Currently viewing the category: "Beetles"
What's That Bug? does not endorse extermination

Hello,
Last summer bore beetles wiped out half the pines in my yard. (1 acre.).Since the Florida drought is over and steady rains are back, and the pines are not as stressed as last year, will my remaining loblolly pines fight off the bore beetles naturally or do I have to spray with something. And if I spray is it true the beetles are only on the trunk of the tree. Last but not least, what do I spray with? Thanks from Central Florida, Roger

Like many living forms, insects reach a peak population, do major damage, and then suddenly die back to a small population which takes seasons to grow large again. The stress on the trees due to the drought combined with the population explosion of the beetles contributed to the tree loss. That population was increasing, doing hidden damage for years. The best control is to rid the area of tainted wood from the dead trees which is harboring the pest. Check with local exterminators regarding a pesticide control.

What's That Bug? does not endorse extermination

Hello,
Last summer bore beetles wiped out half the pines in my yard. (1 acre.).Since the Florida drought is over and steady rains are back, and the pines are not as stressed as last year, will my remaining loblolly pines fight off the bore beetles naturally or do I have to spray with something. And if I spray is it true the beetles are only on the trunk of the tree. Last but not least, what do I spray with? Thanks from Central Florida, Roger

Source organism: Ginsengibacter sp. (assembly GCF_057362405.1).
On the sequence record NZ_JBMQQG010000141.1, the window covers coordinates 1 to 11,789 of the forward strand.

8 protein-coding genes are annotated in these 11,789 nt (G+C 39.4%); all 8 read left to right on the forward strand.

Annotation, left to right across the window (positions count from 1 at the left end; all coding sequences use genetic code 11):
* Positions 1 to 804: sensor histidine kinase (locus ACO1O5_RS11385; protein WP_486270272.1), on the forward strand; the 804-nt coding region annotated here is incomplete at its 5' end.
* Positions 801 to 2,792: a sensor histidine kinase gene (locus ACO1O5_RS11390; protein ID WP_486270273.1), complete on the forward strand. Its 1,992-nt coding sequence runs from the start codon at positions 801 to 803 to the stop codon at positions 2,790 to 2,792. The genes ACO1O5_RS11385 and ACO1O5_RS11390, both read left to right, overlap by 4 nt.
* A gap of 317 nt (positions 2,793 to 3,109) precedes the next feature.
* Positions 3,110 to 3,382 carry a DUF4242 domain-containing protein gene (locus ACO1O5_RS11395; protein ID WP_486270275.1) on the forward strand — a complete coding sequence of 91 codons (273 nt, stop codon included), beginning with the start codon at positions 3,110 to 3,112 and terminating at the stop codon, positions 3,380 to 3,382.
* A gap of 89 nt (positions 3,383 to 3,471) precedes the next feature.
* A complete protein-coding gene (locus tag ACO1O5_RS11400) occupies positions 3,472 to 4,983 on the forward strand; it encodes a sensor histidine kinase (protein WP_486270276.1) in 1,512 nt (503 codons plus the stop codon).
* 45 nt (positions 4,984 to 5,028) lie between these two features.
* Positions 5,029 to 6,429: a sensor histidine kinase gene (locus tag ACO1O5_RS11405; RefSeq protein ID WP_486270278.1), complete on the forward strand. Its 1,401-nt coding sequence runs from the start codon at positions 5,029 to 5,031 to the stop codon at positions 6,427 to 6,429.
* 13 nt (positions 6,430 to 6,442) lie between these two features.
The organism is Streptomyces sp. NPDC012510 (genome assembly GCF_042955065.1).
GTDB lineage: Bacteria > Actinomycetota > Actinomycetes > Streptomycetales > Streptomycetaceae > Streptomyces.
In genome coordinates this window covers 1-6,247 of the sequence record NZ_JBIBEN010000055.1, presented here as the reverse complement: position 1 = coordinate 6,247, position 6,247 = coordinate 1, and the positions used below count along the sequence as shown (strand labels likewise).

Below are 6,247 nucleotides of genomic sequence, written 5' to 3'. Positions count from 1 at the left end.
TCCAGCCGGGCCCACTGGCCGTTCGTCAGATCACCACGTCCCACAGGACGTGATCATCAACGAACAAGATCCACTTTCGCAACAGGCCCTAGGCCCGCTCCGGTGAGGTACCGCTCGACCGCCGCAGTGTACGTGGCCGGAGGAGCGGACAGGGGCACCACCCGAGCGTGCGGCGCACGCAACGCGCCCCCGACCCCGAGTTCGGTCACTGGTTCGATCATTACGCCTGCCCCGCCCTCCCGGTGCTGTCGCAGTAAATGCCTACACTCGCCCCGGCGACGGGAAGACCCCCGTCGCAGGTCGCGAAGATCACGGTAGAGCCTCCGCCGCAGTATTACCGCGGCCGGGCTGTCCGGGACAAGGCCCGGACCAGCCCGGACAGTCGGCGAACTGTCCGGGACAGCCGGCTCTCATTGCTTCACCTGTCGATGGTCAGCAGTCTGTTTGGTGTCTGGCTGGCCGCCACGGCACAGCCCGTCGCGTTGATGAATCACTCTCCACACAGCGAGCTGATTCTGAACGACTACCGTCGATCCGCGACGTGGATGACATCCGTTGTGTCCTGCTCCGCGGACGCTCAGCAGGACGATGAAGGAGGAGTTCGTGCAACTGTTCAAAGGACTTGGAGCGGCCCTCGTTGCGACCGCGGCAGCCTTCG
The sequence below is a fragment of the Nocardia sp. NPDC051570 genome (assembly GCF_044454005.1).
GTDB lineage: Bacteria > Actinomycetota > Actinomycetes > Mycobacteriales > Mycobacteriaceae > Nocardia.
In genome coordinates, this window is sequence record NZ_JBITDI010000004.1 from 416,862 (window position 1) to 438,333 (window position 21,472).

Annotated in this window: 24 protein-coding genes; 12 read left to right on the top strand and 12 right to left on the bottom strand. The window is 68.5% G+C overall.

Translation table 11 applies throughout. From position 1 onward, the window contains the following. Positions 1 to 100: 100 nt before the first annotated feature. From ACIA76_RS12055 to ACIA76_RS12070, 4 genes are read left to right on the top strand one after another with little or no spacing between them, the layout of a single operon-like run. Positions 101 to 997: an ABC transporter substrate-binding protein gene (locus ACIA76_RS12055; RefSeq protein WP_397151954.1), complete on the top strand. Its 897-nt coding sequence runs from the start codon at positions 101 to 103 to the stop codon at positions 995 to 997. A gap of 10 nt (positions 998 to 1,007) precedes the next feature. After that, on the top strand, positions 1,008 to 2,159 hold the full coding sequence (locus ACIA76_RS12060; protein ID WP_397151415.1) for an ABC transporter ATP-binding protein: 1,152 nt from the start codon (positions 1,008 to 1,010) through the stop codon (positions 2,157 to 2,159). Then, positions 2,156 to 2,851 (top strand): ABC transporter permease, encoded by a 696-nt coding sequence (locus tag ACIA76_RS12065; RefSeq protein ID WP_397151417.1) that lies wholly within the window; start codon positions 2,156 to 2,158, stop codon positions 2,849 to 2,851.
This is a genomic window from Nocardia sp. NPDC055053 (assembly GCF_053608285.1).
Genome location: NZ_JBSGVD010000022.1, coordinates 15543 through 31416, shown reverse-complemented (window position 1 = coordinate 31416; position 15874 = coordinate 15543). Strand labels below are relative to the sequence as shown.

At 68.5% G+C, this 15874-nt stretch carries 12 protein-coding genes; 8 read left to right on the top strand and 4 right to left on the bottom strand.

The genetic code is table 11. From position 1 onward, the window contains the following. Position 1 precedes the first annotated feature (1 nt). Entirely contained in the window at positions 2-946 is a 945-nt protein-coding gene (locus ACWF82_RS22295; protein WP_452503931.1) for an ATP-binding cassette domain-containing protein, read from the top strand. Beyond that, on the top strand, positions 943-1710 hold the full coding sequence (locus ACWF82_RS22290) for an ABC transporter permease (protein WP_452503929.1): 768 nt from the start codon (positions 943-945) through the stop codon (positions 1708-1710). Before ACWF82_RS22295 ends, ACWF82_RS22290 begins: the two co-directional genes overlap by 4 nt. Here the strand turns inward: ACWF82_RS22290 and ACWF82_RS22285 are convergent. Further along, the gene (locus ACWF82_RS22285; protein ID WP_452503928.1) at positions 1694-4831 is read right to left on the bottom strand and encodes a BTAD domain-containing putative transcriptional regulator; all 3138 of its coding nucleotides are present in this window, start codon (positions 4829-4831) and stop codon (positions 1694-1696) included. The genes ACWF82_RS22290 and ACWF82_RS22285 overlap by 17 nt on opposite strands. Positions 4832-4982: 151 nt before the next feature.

Like many living forms, insects reach a peak population, do major damage, and then suddenly die back to a small population which takes seasons to grow large again. The stress on the trees due to the drought combined with the population explosion of the beetles contributed to the tree loss. That population was increasing, doing hidden damage for years. The best control is to rid the area of tainted wood from the dead trees which is harboring the pest. Chec